JERSEY SHORE - Previously facing an $875,000 deficit, the Jersey Shore Area School Board heard the first reading of the district's tentative budget at Tuesday's meeting.
Superintendent Richard Emery said the district looked to provide a good education to its students while also being "fiscally responsible" to its taxpayers.
Although it reduced its staff by seven positions and one custodian, the district still is facing a deficit of about $30,000.
"It's still a work in progress," Emery said after the meeting.
"We're close to even," Adrienne Craig, business manager, said before the budget presentation.
District revenues are projected to be about $35.3 million after a $215,000 tax increase. The board approved a resolution in the fall that it would not file for exceptions to go past the Act 1 tax limit. A majority (56 percent) of the district's revenue comes from the state. But it isn't enough right now to fully balance the budget.
"We are still looking to decrease our expenditures," Craig said.
Staff salaries and benefits accounted for 69 percent of the district's expenditures. Another factor that is hurting the district is a reduction of about $163,000 in state subsidies.
Craig said the budgeting process for the upcoming year started in September and the district has been working on it since.
"We met with the principals and the administrators to get their input," she said.
Emery outlined factors that went into the budget, such as looking for student achievement in reading, math and science. He said the district also looked to provide a staff that is 100 percent highly qualified.
Besides staff furloughs, the district also discontinued its athletic insurance to help cut costs.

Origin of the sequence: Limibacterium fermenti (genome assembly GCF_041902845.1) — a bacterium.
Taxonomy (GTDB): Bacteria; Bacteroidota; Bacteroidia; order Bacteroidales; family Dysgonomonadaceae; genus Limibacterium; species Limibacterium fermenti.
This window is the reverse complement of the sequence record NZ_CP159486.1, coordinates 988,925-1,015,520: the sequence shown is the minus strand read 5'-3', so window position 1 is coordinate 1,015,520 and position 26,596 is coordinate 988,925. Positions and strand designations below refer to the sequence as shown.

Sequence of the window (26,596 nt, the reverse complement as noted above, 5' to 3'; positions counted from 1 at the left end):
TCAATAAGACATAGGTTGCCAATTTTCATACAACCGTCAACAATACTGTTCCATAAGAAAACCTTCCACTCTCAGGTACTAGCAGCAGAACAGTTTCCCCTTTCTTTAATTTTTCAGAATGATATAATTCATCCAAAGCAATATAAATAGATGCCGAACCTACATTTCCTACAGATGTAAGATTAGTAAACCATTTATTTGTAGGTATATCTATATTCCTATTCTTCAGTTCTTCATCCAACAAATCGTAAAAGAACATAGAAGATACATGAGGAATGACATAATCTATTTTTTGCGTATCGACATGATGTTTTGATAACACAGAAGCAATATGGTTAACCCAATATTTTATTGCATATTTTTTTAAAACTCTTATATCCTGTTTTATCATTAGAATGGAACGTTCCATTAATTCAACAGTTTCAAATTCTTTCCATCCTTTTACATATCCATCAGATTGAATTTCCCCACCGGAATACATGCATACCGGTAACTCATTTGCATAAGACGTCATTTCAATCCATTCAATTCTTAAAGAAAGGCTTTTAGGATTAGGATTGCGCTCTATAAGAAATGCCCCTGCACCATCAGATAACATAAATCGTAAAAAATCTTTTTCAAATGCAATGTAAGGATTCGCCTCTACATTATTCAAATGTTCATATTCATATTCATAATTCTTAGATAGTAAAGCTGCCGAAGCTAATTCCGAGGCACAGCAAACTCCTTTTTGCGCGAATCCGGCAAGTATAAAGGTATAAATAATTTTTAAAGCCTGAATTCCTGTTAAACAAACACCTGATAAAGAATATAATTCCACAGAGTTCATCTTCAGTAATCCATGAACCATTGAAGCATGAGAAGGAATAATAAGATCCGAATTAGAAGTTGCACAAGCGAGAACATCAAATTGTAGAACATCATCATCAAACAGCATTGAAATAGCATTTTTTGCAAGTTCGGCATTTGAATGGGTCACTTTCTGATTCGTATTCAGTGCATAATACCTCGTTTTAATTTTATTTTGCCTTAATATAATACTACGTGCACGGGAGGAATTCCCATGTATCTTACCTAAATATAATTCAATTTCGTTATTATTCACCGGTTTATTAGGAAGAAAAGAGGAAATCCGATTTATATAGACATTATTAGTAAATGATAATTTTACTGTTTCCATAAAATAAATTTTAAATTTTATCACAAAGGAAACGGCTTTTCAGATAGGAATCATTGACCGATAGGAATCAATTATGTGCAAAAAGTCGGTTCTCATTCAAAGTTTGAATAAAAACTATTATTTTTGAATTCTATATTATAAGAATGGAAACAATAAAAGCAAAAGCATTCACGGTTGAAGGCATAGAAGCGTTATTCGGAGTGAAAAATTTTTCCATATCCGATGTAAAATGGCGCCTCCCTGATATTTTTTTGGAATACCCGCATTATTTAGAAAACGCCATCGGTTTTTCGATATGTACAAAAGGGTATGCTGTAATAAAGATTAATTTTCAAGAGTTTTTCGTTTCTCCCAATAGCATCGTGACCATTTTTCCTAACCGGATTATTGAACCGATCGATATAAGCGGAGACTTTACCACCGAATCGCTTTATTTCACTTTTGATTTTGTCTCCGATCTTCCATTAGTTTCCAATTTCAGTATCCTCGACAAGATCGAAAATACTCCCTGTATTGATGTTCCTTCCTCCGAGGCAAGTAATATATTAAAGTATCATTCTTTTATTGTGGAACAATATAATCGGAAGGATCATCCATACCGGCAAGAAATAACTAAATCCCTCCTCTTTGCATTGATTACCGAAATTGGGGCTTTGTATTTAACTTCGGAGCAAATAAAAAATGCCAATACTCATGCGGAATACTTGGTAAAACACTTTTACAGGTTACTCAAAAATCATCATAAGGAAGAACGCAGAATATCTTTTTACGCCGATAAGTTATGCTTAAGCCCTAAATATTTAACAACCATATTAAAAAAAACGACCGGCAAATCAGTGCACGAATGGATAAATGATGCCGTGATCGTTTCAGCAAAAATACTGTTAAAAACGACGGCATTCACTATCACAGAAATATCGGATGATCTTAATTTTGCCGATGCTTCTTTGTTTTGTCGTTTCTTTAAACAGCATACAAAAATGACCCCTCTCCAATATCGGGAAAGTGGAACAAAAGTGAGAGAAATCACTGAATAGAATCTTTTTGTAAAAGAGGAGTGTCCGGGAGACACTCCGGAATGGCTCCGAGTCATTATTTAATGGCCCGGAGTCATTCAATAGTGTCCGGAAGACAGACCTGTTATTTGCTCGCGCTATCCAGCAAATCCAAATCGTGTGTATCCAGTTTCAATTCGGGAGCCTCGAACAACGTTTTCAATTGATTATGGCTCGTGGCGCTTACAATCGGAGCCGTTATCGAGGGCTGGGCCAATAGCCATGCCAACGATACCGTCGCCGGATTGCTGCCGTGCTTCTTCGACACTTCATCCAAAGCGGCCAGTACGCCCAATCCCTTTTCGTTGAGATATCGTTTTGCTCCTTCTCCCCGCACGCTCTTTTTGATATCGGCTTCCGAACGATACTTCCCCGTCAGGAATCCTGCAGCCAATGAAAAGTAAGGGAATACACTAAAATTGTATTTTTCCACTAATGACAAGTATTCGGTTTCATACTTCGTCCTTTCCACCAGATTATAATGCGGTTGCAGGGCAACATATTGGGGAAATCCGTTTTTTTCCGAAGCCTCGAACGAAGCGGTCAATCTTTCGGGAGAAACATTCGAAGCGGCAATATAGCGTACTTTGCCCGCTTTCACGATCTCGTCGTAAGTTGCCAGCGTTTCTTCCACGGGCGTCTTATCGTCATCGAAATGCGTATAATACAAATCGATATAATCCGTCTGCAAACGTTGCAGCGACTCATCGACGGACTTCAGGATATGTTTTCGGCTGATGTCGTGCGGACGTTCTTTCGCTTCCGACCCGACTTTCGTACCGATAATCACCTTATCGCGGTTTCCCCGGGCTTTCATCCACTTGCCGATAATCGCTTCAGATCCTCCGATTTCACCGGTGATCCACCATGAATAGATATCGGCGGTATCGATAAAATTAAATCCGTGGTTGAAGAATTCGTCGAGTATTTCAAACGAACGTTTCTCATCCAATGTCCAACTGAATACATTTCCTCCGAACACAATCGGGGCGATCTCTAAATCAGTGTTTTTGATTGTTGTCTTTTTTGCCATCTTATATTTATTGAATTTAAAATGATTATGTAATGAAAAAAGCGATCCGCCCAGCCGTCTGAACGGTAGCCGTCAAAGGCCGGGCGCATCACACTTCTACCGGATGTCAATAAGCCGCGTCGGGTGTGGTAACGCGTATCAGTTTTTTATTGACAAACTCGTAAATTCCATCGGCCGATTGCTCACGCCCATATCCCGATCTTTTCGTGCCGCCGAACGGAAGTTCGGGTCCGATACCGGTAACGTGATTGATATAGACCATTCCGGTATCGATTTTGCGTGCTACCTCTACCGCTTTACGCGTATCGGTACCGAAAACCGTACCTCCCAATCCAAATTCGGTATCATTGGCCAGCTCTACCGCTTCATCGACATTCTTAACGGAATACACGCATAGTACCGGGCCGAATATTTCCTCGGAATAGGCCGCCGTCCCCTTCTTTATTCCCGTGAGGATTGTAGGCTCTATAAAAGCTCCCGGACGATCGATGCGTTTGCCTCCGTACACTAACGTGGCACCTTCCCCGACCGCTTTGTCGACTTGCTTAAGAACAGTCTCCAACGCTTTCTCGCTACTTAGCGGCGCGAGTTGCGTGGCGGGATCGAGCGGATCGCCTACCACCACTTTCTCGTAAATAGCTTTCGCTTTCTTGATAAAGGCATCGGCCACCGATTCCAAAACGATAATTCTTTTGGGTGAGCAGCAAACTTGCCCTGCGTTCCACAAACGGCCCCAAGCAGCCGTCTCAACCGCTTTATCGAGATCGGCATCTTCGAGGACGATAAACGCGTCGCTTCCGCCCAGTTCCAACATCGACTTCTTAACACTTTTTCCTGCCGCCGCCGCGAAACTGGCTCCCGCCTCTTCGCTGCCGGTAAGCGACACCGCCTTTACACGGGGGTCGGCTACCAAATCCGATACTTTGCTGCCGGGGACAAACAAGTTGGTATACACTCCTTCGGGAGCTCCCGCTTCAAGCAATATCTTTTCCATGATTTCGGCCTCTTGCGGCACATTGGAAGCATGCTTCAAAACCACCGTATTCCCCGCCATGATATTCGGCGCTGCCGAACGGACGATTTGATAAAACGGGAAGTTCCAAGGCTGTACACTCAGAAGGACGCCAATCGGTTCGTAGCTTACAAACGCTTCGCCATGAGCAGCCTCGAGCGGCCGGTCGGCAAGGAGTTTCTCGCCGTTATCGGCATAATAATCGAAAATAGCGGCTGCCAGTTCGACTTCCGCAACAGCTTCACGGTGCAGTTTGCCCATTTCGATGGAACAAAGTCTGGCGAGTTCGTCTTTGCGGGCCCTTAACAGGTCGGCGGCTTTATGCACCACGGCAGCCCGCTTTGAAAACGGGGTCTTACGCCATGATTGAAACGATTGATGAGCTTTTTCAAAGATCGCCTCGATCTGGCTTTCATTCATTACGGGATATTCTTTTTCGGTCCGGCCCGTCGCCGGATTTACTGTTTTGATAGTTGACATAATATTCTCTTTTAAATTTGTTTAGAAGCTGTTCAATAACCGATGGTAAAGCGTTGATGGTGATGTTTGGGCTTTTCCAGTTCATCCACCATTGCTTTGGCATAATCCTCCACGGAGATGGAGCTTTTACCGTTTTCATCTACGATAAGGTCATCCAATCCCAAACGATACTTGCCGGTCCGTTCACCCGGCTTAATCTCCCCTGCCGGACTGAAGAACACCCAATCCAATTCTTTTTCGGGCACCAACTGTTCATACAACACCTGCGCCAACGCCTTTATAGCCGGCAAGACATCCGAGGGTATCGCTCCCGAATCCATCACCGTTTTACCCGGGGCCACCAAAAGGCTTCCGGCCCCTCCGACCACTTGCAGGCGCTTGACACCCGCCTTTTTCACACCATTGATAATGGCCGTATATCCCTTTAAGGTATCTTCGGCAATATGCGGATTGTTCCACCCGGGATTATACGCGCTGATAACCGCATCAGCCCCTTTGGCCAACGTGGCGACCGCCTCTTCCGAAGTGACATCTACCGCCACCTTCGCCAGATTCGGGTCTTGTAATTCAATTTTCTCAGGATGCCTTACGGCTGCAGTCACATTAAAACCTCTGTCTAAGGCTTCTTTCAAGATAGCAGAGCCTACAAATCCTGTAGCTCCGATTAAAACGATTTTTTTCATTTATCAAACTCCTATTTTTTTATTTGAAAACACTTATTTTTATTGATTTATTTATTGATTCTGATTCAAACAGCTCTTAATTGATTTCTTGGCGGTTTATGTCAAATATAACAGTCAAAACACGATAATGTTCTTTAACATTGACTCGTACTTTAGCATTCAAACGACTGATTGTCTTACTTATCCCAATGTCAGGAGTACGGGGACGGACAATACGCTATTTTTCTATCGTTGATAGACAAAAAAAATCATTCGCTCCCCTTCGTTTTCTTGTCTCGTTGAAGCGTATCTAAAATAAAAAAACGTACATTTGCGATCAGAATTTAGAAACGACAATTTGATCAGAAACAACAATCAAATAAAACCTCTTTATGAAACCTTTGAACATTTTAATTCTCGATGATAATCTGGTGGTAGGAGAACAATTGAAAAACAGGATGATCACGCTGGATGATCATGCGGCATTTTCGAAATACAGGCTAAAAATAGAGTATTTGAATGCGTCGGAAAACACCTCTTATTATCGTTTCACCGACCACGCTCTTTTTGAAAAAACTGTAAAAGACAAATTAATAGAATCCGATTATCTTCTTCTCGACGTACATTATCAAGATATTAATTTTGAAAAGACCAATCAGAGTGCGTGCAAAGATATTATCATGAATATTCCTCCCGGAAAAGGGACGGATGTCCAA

Emery showed projects the district will look to complete in the next couple of years as part of a feasibility study for all district buildings. The list includes some "big ticket" items, which makes it difficult to complete all at one time, he said.
"We're not trying to hit all these items at one time," he said.
Craig also noted that in order to complete all projects mentioned in the study it would cost the district about $9.2 million with only $3 million available.
"We'll have to look this over and do some heavy prioritizing," she said.
Also due to construction, debt service is going up, but Craig mentioned it will level off to 2010 numbers in the 2016-17 school year.
The district committed about $2.08 million for retirement, a cost increase Craig said the district planned for.
"We had a plan for lessening the impact to our district," she said.
Emery said after the meeting the district will continue looking at ways to balance the budget.
The board also unanimously approved a retirement incentive to reduce the 15 years of service requirement to 14 years. Emery called the decision a "win-win" situation. He said there are three staff members who expressed interest in taking the incentive.
The board is expected to vote on a tentative approval of the budget at its April 23 meeting.